The Hospital for Sick Children
Toronto, Ontario, Canada
Ronenn Roubenoff, M.D., M.H.S., F.A.C.P.
" Use of Bioelectrical Impedance Analysis Measurements in a Prospective Epidemiological Study"
Associate Professor of Medicine and Nutrition, Scientist II
Jean Mayer Human Nutrition Research Center
U.S. Department of Agriculture
Tufts University
Boston, Massachusetts
Paul R. Schloerb, M.D.
" Use of Bioelectrical Impedance Analysis Measurements in the Clinical Evaluation of Patients With Liver Disease"
Professor of Surgery
University of Kansas Medical Center
Kansas City, Kansas
Karen R. Segal, Ed.D.
" Use of Bioelectrical Impedance Analysis Measurements as an Evaluation for Participating in Sports"
Associate Professor
Departments of Pediatrics and Physiology
Cornell University Medical College
New York Hospital
New York, New York
Barbara J. Zarowitz, Pharm.D., F.C.C.P.
" Use of Bioelectrical Impedance Analysis Measurements in Association With Pharmacokinetics"
Clinical Manager
Department of Pharmacy Services
Henry Ford Hospital
Adjunct Associate Professor of Pharmacy Practice
College of Pharmacy and Allied Health Professions
Wayne State University
Detroit, Michigan
Planning Committee
Van S. Hubbard, M.D., Ph.D.
Chairperson and Chief
Nutrition Sciences Branch
National Institute of Diabetes and Digestive and Kidney Diseases
Bethesda, Maryland
Elsa Bray
Program Analyst
Office of Medical Applications of Research
National Institutes of Health
Bethesda, Maryland
William Cameron Chumlea, Ph.D.
Fels Professor
Division of Human Biology
Wright State University School of Medicine
Yellow Springs, Ohio
Leslie Curtis
Office of Health Research Reports
National Institute of Diabetes and Digestive and Kidney Diseases
National Institutes of Health
Bethesda, Maryland
Carolyn E. Derrer
Chief
Gastroenterology and Renal Devices Branch
Food and Drug Administration
Rockville, Maryland
James E. Everhart, M.D.
Program Director
Epidemiology and Data Systems
Division of Digestive Diseases and Nutrition
National Institute of Diabetes and Digestive and Kidney Diseases
National Institutes of Health
Bethesda, Maryland
John H. Ferguson, M.D.
Director
Office of Medical Applications of Research
National Institutes of Health
Bethesda, Maryland
Sanford A. Garfield, Ph.D.
Director, Special Programs
Division of Diabetes, Endocrinology, and Metabolic Diseases
National Institute of Diabetes and Digestive and Kidney Diseases
National Institutes of Health
Bethesda, Maryland
Robert Garrison, Ph.D.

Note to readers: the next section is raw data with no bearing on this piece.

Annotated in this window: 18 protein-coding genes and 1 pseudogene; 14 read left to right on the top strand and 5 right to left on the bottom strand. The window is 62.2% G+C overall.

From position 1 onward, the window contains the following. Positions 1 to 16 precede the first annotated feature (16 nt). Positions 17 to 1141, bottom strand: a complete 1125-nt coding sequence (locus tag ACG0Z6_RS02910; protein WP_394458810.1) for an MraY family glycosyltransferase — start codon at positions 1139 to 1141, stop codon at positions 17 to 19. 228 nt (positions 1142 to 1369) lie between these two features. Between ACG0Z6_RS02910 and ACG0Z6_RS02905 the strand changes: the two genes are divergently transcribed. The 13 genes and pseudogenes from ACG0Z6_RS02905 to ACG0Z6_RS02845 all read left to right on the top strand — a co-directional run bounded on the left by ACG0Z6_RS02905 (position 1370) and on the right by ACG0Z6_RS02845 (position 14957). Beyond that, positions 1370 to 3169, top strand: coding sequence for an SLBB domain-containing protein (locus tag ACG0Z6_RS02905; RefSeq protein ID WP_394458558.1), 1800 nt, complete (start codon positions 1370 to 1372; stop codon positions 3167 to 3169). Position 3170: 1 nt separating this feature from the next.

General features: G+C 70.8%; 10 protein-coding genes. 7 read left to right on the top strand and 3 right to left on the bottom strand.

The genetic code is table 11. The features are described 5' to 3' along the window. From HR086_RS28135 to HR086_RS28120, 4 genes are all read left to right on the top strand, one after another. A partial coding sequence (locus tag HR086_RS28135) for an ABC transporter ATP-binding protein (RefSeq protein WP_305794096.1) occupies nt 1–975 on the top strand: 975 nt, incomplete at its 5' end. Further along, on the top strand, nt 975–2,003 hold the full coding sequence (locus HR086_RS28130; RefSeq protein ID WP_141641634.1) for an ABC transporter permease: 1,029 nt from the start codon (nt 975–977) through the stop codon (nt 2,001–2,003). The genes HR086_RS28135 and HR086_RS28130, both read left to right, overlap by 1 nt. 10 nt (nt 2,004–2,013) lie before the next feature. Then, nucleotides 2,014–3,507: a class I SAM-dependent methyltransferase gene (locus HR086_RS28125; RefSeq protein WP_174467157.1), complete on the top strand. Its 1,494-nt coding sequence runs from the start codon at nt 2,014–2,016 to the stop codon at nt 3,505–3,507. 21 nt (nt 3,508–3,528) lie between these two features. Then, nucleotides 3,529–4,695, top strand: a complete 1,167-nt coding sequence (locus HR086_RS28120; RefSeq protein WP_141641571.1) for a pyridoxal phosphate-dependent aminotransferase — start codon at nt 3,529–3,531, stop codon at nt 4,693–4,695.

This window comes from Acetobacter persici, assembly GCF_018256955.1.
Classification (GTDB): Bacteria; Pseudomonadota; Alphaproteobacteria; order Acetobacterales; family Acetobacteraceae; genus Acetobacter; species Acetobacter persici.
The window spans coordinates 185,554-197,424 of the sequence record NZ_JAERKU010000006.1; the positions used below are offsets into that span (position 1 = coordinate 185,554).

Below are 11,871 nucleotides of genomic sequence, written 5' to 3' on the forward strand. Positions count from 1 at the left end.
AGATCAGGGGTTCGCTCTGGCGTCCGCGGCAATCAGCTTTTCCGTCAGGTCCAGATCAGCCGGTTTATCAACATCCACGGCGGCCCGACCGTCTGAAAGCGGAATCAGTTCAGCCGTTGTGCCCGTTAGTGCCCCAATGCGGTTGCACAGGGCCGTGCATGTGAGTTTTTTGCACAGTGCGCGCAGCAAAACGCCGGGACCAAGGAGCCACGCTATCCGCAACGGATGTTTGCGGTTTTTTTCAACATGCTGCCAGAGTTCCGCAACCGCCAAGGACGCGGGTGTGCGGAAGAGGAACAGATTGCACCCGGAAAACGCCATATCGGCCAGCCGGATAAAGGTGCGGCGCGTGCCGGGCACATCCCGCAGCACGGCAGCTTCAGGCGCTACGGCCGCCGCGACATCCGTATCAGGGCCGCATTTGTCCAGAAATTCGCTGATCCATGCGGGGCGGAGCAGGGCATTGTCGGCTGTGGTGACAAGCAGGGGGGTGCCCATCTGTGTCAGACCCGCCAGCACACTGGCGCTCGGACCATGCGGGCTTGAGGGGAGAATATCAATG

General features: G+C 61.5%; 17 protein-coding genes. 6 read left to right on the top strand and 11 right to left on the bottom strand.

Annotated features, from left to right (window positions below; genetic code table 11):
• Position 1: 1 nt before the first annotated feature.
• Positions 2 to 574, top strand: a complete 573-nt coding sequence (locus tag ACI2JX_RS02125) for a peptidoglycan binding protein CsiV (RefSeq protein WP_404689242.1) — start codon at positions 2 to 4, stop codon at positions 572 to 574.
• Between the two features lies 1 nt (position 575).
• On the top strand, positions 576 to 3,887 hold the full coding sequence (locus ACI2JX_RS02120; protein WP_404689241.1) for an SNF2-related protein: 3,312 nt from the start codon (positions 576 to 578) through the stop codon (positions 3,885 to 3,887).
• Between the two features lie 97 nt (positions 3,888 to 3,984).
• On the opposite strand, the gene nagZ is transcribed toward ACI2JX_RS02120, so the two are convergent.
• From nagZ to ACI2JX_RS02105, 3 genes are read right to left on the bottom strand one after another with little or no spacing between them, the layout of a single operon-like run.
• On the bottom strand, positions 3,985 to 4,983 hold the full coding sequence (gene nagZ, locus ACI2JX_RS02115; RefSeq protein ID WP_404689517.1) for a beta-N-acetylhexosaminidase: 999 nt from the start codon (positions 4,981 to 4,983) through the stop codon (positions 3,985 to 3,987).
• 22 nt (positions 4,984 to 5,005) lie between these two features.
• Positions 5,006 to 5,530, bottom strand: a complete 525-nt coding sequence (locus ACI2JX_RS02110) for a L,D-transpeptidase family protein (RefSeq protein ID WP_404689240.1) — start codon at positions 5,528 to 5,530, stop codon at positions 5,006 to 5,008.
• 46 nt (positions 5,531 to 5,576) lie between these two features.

Branch Chief
Field Studies and Biometry Branch
Division Epidemiology and Clinical Application
National Heart, Lung and Blood Institute
National Institutes of Health
Bethesda, Maryland
Gilman D. Grave, M.D.
Chief, Endocrinology Nutrition and Growth Branch
National Institute of Child Health and Human Development
National Institutes of Health
Bethesda, Maryland
William H. Hall
Director of Communications
Office of Medical Applications of Research
National Institutes of Health
Bethesda, Maryland
Tamara Harris, M.D., M.S.
Chief, Geriatric Epidemiology Office
Epidemiology, Demography and Biometry Program
National Institute on Aging
National Institutes of Health
Bethesda, Maryland
Steven B. Heymsfield, M.D.
Professor of Medicine
College of Physicians and Surgeons
Columbia University
Director, Obesity Research Center
St. Luke's Roosevelt Hospital Center
New York, New York
Henry C. Lukaski, Ph.D.
Research Leader for Mineral Nutrient Functions
Grand Forks Human Nutrition Research Center
Agricultural Research Service
U.S. Department of Agriculture
Grand Forks, North Dakota
Paul B. Pencharz, M.B., Ch.B., Ph.D., F.R.C.P.(C.)
Professor, Departments of Paediatrics and Nutritional Sciences
University of Toronto
Division of Gastroenterology and Nutrition
The Hospital for Sick Children
Toronto, Ontario, Canada
Susan M. Pilch, Ph.D.
Health Scientist Administrator
Diet and Cancer Branch
National Cancer Institute
National Institutes of Health
Rockville, Maryland
John L. Rombeau, M.D.
Conference and Panel Chair
Professor of Surgery
Hospital University of Pennsylvania
Philadelphia, Pennsylvania
Richard Williams
Biomedical Engineer
Office of Device Evaluation
Food and Drug Administration
Rockville, Maryland
Susan Yanovski, M.D.
Division of Digestive and Diseases and Nutrition
National Institute of Diabetes and Digestive and Kidney Diseases
National Institutes of Health
Bethesda, Maryland
Conference Sponsors
The National Institute of Diabetes and Digestive and Kidney Diseases
Phillip Gorden, M.D.
Director
The NIH Office of Medical Applications of Research
John H. Ferguson, M.D.
Director
Cosponsors
The National Institute of Child Health and Human Development
Duane F. Alexander, M.D.
Director
The National Institute on Aging
Richard J. Hodes, M.D.
Director
The National Heart, Lung, and Blood Institute
Claude Lenfant, M.D.
Director
The U.S. Department of Agriculture
Mike Epsy
Secretary